Our rules also are designed to elicit disclosure tailored to each company’s particular industry and business model, while being flexible enough to continue to allow for fulsome disclosure as businesses evolve in the future. For example, take the final rule’s approach to the use of metrics in the area of human capital. As I noted, today’s rules require that, in crafting their human capital disclosure, companies must incorporate the key human capital metrics, if any, that they focus on in managing the business, again to the extent material to an understanding of the company’s business as a whole. Experience demonstrates that these metrics, including their construction and their use, widely from industry to industry and issuer to issuer, depending of a wide array of company-specific factors and strategic judgments. As I have said previously, I would expect that the material human capital information for a manufacturing company will be vastly different from that of a biotech startup, and again vastly different from that of a large healthcare provider. And the human capital considerations for a multi-national car manufacturer will be different from that of a regional home manufacturer. [7] It would run counter to our proven disclosure system, particularly as we first increase regulatory emphasis in an area of such wide variance, for us to attempt to prescribe specific, rigid metrics that would not capture or effectively communicate these substantial differences. That said, under the principles-based approach, I do expect to see meaningful qualitative and quantitative disclosure, including, as appropriate, disclosure of metrics that companies actually use in managing their affairs. [8]

I also want to note that, on a personal level, I continue to believe that many high quality companies tend to invest in and actively manage the development of human capital. I cannot remember engaging with a high quality, lasting company that did not focus on attracting, developing and enhancing its people. To the extent those efforts have a material impact on their performance, I believe investors benefit from understanding the drivers of that performance.

As I described, the rules we’re considering today reflect a concerted effort by Commission staff, and I thank them for their dedication to modernizing our rules. I have focused in these remarks on human capital but want to be clear that all of today’s updates—the description of business, risk factors and legal proceedings—benefit from the same rigor, experience and expertise of the staff.

In particular, I would like to acknowledge the following staff members for their contribution to this effort:

From the Division of Corporation Finance: Bill Hinman, Lisa Kohl, Johnny Gharib, Betsy Murphy, Felicia Kung, Sean Harrison, Sandra Hunter Berkheimer, and John Diamandis.

From the Division of Economic and Risk Analysis: S.P. Kothari, Hari Phatak, Vlad Ivanov, and Kelvin Liu.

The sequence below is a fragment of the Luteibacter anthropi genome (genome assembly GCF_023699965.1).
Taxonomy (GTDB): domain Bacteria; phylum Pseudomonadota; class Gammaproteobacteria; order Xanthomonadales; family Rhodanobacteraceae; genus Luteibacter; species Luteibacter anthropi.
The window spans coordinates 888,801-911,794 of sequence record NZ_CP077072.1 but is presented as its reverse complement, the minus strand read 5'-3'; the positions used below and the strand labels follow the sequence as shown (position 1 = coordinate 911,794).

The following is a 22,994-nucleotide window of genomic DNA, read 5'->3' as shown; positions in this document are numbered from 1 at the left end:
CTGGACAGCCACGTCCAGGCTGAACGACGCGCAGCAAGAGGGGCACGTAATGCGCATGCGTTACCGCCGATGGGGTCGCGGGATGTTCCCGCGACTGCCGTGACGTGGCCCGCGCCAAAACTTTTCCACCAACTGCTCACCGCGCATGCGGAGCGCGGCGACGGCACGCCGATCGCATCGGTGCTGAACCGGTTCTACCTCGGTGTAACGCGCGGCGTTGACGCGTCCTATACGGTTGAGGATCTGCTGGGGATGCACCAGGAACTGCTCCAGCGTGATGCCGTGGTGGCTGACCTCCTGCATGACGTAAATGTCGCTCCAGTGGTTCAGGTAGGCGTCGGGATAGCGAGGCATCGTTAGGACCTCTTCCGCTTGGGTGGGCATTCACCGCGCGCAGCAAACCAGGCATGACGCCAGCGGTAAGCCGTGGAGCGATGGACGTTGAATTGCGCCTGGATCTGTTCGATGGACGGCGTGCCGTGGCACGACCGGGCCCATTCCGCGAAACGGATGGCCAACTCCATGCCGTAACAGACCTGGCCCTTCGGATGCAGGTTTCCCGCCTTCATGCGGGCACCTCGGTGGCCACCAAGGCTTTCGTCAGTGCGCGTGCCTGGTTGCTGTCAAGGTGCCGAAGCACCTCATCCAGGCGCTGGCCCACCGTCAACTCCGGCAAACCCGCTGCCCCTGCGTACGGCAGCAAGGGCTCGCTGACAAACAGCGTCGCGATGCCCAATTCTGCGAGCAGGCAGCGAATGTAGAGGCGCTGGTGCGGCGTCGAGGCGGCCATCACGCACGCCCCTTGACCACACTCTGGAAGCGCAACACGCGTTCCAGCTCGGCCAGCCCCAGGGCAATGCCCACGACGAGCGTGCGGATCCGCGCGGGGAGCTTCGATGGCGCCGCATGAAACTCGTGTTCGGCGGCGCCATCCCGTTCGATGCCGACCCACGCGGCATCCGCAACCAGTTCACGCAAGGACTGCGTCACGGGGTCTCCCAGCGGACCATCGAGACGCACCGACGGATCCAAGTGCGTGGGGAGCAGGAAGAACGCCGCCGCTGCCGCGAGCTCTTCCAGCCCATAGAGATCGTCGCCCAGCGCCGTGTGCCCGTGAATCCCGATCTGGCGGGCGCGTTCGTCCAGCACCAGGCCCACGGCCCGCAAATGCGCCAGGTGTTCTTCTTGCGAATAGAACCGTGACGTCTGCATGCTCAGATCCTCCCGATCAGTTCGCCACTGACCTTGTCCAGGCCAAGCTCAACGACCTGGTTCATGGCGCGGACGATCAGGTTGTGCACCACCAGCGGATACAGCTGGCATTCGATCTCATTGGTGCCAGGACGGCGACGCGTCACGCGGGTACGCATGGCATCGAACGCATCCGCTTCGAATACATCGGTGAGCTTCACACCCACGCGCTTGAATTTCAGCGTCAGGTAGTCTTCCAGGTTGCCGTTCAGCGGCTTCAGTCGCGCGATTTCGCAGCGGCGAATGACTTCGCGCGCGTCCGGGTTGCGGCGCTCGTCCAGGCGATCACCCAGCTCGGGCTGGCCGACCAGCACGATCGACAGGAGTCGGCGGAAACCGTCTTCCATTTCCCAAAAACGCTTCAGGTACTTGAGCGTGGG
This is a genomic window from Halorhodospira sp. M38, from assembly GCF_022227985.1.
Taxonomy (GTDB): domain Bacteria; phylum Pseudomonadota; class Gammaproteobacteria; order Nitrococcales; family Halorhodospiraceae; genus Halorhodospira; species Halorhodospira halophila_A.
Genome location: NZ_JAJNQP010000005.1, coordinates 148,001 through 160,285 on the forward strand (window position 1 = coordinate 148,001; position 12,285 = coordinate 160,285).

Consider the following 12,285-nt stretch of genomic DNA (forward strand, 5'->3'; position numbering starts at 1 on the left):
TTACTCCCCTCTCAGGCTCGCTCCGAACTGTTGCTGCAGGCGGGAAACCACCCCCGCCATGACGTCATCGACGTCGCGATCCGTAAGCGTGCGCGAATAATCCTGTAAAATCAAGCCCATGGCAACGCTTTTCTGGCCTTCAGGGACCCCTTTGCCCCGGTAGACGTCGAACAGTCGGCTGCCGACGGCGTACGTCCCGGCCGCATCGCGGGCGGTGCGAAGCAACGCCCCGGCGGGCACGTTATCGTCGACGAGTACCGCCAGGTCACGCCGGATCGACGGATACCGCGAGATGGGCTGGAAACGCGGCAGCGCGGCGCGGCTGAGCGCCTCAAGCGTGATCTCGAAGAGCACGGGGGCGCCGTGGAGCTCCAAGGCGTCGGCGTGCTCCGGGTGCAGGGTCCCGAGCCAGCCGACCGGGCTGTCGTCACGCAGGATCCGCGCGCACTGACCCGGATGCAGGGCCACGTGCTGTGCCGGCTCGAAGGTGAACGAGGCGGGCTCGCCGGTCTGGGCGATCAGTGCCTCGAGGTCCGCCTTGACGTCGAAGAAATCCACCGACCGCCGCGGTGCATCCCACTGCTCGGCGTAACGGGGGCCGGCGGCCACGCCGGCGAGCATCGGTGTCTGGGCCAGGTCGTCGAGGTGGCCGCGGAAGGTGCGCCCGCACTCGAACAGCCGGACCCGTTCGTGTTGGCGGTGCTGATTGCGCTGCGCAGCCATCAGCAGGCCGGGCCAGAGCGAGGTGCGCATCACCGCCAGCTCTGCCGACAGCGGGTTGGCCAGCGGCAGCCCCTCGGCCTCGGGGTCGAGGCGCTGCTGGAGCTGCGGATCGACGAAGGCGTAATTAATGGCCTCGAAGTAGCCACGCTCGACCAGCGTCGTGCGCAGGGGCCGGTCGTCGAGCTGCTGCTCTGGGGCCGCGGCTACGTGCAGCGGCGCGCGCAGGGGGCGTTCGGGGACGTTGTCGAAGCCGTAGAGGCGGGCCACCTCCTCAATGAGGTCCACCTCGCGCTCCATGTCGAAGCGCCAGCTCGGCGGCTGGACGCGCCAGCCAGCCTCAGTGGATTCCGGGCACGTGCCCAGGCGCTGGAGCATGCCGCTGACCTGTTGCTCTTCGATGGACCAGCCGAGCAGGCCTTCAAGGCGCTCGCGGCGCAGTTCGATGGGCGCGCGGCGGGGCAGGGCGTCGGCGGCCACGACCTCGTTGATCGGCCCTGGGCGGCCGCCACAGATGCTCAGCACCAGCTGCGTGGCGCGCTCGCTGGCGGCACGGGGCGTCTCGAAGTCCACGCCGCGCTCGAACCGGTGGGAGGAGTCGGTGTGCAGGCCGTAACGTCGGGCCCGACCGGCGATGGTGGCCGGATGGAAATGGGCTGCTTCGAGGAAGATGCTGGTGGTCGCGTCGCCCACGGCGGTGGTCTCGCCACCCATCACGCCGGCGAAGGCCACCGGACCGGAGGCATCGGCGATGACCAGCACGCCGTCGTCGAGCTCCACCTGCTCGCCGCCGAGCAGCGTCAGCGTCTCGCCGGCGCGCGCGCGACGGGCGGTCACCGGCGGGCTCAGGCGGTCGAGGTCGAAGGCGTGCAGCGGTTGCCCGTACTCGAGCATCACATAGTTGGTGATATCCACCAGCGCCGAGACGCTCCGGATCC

From the Office of the General Counsel: Bob Stebbins, Bryant Morris, and Shaz Niazi.

I will now turn it over to Bill Hinman, Director of the Division of Corporation Finance, for the staff’s presentation of their recommendation. S.P. Kothari, our Chief Economist and DERA Director, will then summarize his views on the potential economic effects of the final rules.


1Business and Financial Disclosure Required by Regulation S-K, Release No. 33-10064 (Apr. 13, 2016) [81 FR 23915].(go back)

2Disclosure Update and Simplification, Release No. 33-10532 (Aug. 17, 2018) [83 FR 38768].(go back)

3Financial Disclosures About Guarantors and Issuers of Guaranteed Securities and Affiliates Whose Securities Collateralize a Registrant’s Securities, Release No. 33-10762 (Mar. 2, 2020) [85 FR 21940].(go back)

4Amendments to Financial Disclosures about Acquired and Disposed Businesses, Release No. 33-10786 (May 20, 2020).(go back)

5The Importance of Disclosure—For Investors, Markets and Our Fight Against COVID-19, available at back)

6For example, the release notes that in 1988, the largest 500 U.S. companies in Standard & Poor’s Compustat Daily Updates database had an average market capitalization of $2.42 billion and a ratio of intangible assets to market capitalization of 7.26%. In 2019, the largest 500 companies had an average market capitalization of $54.98 billion and a ratio of intangible assets to market capitalization of 22.71%. Modernization of Regulation S-K Items 101, 103, and 105, Release No. 33-10825 (Aug. 26, 2020), at note 266.(go back)

7Remarks on Telephone Call with Investor Advisory Committee Members (Feb. 6, 2019), available at back)

8As is the case with non-GAAP financial measures, I would also expect companies to maintain metric definitions constant from period to period or to disclose prominently any changes to the metrics used or the definitions of those metrics.(go back)